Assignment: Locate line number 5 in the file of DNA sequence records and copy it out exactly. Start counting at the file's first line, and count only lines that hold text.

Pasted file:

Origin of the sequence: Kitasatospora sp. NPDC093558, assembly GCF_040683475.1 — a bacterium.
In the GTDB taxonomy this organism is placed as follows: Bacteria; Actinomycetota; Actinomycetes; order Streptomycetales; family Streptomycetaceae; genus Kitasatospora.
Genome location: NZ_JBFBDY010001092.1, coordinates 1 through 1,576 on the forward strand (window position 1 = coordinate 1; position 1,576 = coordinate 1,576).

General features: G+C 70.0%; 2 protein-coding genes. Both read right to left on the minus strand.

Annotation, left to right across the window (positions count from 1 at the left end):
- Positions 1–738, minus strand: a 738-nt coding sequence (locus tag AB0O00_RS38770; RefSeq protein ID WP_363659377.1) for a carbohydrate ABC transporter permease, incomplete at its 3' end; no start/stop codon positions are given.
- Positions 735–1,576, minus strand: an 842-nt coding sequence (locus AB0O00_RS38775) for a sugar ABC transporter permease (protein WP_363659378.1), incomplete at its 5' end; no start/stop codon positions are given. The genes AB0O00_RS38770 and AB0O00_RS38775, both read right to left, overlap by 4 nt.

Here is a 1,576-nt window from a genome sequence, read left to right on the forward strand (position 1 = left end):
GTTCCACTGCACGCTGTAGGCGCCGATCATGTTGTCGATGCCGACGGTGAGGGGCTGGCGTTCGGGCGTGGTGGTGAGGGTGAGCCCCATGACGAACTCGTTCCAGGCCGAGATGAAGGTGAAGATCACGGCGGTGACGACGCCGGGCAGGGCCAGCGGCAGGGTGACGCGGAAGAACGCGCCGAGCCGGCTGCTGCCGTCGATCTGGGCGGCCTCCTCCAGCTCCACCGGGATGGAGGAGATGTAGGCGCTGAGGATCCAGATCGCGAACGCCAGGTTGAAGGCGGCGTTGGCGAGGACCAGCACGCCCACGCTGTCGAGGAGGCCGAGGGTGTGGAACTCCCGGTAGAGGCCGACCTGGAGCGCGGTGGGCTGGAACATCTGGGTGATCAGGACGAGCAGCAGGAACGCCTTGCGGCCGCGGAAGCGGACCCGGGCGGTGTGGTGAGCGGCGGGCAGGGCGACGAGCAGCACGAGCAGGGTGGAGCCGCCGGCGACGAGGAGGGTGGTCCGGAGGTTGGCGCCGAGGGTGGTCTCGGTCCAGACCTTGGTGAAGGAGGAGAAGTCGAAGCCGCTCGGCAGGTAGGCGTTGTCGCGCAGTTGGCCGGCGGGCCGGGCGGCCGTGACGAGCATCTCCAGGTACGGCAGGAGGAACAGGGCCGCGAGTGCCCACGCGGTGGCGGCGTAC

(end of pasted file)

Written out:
Annotation, left to right across the window (positions count from 1 at the left end):